Half a year after top opposition Taiwan politicians Lien Chan and
James Soong were feted in historic visits to Beijing, the ripple
effects brought by promises of good will and trade appear to have
penetrated more deeply than at first thought - intensifying
political divisions and emotions in the young democracy.
Beijing is poised to use its meetings with opposition parties to
gain unprecedented influence in Taiwan's domestic politics.
It is aiming messages directly at the public, aided by political
forces that once fought a civil war with Mao's army. It has also
offered perks to farmers in the south, traditionally an independence
stronghold. China's tourism minister is visiting Taipei this week.
The state of affairs is a striking reversal of the political mood
and of edgy cross-straits relations. The pro-independence government
of President Chen Shui-bian appears so off-balance, say analysts,
that its once-bold plan to revise the Constitution and hold a
referendum seems on hold. And many Taiwanese believe that the
military threat has dramatically abated, a shift noted by US and
Taiwanese officials last month.
"There has been a very successful effort by Beijing to cultivate
ties," notes Bonnie Glaser of the Center for International and
Strategic Studies in Washington. "It is the first time China has
been able to establish contacts by using very different political
offices and groups around Taiwan, and the [Chen government] is
finding it can't channel, control, or stop that move."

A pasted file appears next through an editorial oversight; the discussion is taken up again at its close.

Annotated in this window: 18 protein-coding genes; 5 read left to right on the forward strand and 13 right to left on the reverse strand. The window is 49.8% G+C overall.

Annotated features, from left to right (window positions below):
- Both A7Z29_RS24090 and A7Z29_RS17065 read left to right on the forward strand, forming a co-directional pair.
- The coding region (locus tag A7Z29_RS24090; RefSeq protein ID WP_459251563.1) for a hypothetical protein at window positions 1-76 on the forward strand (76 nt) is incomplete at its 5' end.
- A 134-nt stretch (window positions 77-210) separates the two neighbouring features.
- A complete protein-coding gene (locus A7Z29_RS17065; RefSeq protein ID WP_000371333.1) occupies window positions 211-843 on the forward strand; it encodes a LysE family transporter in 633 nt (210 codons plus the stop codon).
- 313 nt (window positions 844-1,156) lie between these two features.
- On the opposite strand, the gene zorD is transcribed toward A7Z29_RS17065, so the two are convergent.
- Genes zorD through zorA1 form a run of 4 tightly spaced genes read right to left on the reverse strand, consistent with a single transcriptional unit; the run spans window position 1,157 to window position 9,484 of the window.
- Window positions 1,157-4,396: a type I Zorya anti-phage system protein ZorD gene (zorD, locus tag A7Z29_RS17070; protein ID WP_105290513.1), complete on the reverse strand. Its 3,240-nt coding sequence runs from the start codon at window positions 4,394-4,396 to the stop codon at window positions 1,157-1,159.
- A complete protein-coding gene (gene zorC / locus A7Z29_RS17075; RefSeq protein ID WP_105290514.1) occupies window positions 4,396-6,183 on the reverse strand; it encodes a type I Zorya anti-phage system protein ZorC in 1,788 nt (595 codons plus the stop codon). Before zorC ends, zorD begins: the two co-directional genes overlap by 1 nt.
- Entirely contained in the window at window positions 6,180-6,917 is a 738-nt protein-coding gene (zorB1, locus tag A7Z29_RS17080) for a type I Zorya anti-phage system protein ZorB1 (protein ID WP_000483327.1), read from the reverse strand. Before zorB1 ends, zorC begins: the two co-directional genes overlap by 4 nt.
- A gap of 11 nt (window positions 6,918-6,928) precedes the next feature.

The seeming marginalization of President Chen has cooled emotions
in Beijing, where hatred of Chen and his platform is palpable. In
Taiwan, a fistfight erupted in the legislature last month, hinting
at new partisan tensions.
Only last December, in order to intimidate those in favor of
Taiwan independence, Beijing announced an "antisecession law." The
law claimed a legal basis for China to attack Taiwan if the island
of 23 million declared independence, as well as the right to arrest
Taiwanese who promoted the island's formal status as an independent
The move caused an uproar. It was broadly condemned in
international circles, and gave ammunition to those in Taipei who
say a separate Taiwanese cultural and political identity is urgently
needed. China seemed menacing and hamhanded.
Yet Beijing found other cards to play to soften that position:
The visit last April by outgoing KMT leader Mr. Lien to the country
of his birth, and the red carpet treatment of Lien, combined with
toasts to harmony and unity, was a breakthrough for China. The visit
was broadcast live in China and Taiwan - motorcades to and from the
airport, tearful visits home, and meetings with top leaders,
including President Hu Jintao. On Chinese TV, Lien seemed almost
like Taiwan's head of state - though he, in fact, had lost the
presidential election to Chen the previous spring. …